11. Articles 19 and 21 presuppose as their essential conditions that the vessels must be crossing vessels and crossing so as to involve risk of collision. It is only when these conditions are present that the Articles apply and when they cease to be present the Articles cease to apply in the full sense that is disregarding for the moment Art. 27. But the problem does not depend merely on physical circumstances. As the purpose of Art. 19 and 21 is to impose a duty on the giveway ship to keep clear, that ship must be in a position to appreciate what the situation is and to know what the other ship is doing and whether it is on a course at all or if so on what course. In the present case, the Rambler was presented with two alternative possibilities in regard to the Norefjord; she might be making for the Narrows or some other place on the east side of the Basin or elsewhere; but the Rambler could not in the circumstances say which. If the Norefjord was going to the Narrows she was clearly not a crossing vessel, if she was making across the Basin that would be a different situation. When the vessels first sighted each other, the Rambler was left in doubt; even if, which is doubtful, she ever received reliable notice that the Norefjord was making for the Range, that notice was too late because in any view it did not reach her until she had stopped. The question whether the two vessels were crossing vessels within the article thus depended on the purpose of the Norefjord's movement, so far as that purpose could be inferred by the Master of the Rambler from what he saw. The issue always depends on the reasonable inference to be drawn by the ship which has the other on her starboard side as to the latter vessel's future course deduced from observation of her movement at the relevant moment, making due allowance for the nature of the locality where she is at that moment. So it is stated in the Albano : (1907 AC 193) (supra) at p. 205, in a quotation made by Sir Gorell Barnes from Lord St. Helier in The Pekin, (1897) AC 531 at p. 536 : (66 LJ PC 97). Thus there are two questions: (l) was the Norefjord on a crossing course, i.e., was she on a arise at all and if so was it a crossing course so as to be likely to involve risk of collision; (2) was the situation such that the Rambler, the give-way ship, could appreciate what the situation was so as to be able to act as the Rule prescribes.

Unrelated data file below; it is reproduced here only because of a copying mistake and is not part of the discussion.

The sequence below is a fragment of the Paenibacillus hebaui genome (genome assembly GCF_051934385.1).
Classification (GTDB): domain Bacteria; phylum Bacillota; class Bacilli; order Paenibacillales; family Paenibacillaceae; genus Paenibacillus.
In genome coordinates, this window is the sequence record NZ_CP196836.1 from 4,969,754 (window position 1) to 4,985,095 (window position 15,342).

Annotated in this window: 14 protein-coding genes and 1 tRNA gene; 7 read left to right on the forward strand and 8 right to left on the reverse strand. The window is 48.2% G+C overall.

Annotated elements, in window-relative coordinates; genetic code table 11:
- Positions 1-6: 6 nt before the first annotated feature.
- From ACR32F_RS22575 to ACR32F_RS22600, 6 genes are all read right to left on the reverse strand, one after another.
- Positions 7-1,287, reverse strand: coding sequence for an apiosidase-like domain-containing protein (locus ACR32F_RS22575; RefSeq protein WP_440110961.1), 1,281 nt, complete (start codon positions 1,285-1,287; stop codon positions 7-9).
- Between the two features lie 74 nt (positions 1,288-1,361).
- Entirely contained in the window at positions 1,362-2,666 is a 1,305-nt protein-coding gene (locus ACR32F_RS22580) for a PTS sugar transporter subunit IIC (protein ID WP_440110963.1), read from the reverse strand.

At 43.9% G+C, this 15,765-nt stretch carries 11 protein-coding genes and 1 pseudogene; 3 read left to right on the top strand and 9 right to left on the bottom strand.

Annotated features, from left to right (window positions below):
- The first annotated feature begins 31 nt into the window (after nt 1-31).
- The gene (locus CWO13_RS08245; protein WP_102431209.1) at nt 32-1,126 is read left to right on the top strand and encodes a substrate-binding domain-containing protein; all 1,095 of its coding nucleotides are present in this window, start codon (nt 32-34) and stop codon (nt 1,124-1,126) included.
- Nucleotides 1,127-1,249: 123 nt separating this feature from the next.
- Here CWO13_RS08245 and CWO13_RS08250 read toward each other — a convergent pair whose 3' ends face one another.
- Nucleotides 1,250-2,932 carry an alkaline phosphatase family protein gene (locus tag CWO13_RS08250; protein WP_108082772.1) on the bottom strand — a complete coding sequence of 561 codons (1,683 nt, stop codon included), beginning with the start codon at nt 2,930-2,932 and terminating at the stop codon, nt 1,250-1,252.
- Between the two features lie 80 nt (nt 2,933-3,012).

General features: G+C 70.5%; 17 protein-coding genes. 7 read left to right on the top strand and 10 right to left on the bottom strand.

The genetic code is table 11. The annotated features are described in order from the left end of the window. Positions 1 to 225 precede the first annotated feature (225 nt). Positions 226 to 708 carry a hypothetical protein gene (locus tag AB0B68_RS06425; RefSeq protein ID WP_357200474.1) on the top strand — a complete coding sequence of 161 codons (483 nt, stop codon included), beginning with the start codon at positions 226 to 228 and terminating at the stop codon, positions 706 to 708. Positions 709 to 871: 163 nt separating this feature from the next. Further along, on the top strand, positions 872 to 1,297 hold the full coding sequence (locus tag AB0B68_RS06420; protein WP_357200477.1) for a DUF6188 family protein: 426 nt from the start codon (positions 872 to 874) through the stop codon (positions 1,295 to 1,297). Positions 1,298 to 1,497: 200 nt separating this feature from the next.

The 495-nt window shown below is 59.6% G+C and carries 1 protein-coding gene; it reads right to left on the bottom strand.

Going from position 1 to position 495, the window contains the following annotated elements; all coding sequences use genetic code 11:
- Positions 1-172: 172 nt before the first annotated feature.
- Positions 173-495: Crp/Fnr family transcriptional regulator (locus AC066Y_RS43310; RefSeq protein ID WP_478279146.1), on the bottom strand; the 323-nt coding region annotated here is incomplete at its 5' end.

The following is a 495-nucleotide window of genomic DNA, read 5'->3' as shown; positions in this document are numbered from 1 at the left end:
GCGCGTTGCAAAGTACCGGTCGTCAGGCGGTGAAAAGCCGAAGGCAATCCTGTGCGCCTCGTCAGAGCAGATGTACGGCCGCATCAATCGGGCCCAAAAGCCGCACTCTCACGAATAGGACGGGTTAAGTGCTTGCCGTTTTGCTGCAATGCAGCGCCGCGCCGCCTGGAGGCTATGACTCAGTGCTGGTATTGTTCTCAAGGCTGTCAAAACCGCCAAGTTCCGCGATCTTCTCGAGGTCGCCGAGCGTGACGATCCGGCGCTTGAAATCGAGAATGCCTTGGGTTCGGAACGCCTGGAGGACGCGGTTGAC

12. It is difficult to define what is meant by "course" in this connection. It has been said that it does not mean "the actual compass direction of the heading of the vessel at the time the other is sighted"; so it was said by Lord Alver. stone C. J. in the Roanoke (1908) p. 231 at p. 239: (77 LJ P. 115) citing the Velocity, (1870) 3 PC 44 : (39 LJ Adm. 20) where it was held that the course of a ship going round a bend in a river could not be determined by her heading at the moment when she was at the turn of the bend. Lord Alverstone adds :